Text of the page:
Jewish Holiday Cooking: A Food Lover's Treasury of Classics and Improvisations [NOOK Book]

Overview

In Jewish Holiday Cooking, Jayne Cohen shares a wide-ranging collection of traditional Jewish recipes, as well as inventive new creations and contemporary variations on the classic dishes.  For home cooks, drawing from the rich traditions of Jewish history when cooking for the holidays can be a daunting task.  Jewish Holiday Cooking comes to the rescue with recipes drawn from Jayne Cohen's first book, The Gefilte Variations -- called an "outstanding debut" by Publisher's Weekly -- as well...
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Jewish Holiday Cooking: A Food Lover's Treasury of Classics and Improvisations

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Overview

In Jewish Holiday Cooking, Jayne Cohen shares a wide-ranging collection of traditional Jewish recipes, as well as inventive new creations and contemporary variations on the classic dishes.  For home cooks, drawing from the rich traditions of Jewish history when cooking for the holidays can be a daunting task.  Jewish Holiday Cooking comes to the rescue with recipes drawn from Jayne Cohen's first book, The Gefilte Variations -- called an "outstanding debut" by Publisher's Weekly -- as well as over 100 new recipes and information on cooking for the holidays.  More than just a cookbook, this is the definitive guide to celebrating the Jewish holidays.  Cohen provides practical advice and creative suggestions on everything from setting a Seder table with ritual objects to accommodating vegan relatives.  The book is organized around the major Jewish holidays and includes nearly 300 recipes and variations, plus suggested menus tailored to each occasion, all conforming to kosher dietary laws.  Chapters include all eight of the major Jewish holidays -- Shabbat, Rosh Hashanah, Yom Kippur, Sukkot, Hanukkah, Purim, Passover, and Shavuot -- and the book is enlivened throughout with captivating personal reminiscences and tales from Jewish lore as well as nostalgic black and white photography from Cohen's own family history.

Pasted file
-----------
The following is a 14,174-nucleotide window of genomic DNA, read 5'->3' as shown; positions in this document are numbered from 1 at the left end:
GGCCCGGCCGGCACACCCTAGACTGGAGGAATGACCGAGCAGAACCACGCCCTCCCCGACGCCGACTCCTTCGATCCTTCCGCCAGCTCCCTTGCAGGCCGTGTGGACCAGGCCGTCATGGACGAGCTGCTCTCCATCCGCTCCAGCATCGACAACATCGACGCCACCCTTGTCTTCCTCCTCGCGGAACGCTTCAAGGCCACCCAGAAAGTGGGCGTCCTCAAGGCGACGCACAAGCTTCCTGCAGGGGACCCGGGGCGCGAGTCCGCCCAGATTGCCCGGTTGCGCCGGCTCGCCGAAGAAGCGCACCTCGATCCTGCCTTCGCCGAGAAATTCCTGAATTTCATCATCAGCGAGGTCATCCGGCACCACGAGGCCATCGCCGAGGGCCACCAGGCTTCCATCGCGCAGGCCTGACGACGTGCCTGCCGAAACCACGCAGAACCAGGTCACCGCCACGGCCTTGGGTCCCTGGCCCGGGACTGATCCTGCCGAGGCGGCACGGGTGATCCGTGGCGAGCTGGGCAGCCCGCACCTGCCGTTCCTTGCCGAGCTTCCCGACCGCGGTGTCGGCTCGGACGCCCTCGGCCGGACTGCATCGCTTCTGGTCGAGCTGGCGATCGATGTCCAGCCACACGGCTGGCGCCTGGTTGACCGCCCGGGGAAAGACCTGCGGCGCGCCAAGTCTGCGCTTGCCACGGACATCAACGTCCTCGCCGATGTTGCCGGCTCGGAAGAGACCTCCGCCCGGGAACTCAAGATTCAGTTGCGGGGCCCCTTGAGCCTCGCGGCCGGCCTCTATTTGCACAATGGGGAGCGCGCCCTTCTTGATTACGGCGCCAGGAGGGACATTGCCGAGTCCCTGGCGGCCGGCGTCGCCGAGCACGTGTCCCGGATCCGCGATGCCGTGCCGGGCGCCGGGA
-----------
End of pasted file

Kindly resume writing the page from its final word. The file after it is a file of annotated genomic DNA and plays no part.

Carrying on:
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Editorial Reviews

Publishers Weekly

Cohen (The Gefilte Variations) celebrates both the variety and spirit of Jewish holidays and the variety of Jewish cooking in this appealing book. Each major holiday throughout the year, from Rosh Hashanah in the fall to Shavuot in early summer, has its own section of recipes, as does the weekly Sabbath; strictly observant Jews as well as those who are not entirely familiar with the religious significance of all the events will appreciate Cohen's detailed comments on their history and meaning at the beginning of each section. Those with less experience in planning big feasts will also be grateful for the variety of menu suggestions that accompany each holiday: Passover seders, a Hanukkah latke party with superb traditional and nontraditional latkes, a vegetarian dinner for Sukkot. Cohen draws on Jewish cuisine from every tradition: Leek Croquettes from Rhodes, stuffed chicken soup from Iran and a pineapple-coconut milk kugel from Bombay are just a few of the pleasantly exotic yet authentic offerings; she also puts new twists on old standards, as with Moroccan-flavored brisket and "deconstructed" kasha varnishkes that feature portobello mushrooms and eggplant in lieu of quantities of fat. Each recipe is helpfully coded to indicate whether it is meat, dairy or pareve, though she often provides variations to accommodate all needs in this book that's enjoyable to read and inspiring to cook from. (Mar.)

Copyright 2007 Reed Business Information
School Library Journal

This large and informative book by Cohen (The Gefilte Variations) is arranged by the Jewish calendar, starting with recipes and menus for Rosh Hashanah and ending with Shavuot, along with suggestions for weekly Sabbath meals. Cooking from scratch is the point here, although a food processor does speed things up somewhat. There is also a detailed introduction and information on the "Jewish kitchen," including what makes meat kosher and discussions of other ingredients. A glossary and list of web sites and sources are included at the end. The layout is somewhat confusing, though, with similar items under different holidays. Thus, there are several variations on kugel, the sweet or savory noodle pudding, scattered throughout. The recipes themselves sound delicious, with many interesting options augmenting traditional favorites. Purchase where there is interest; a great addition to a holiday-themed display.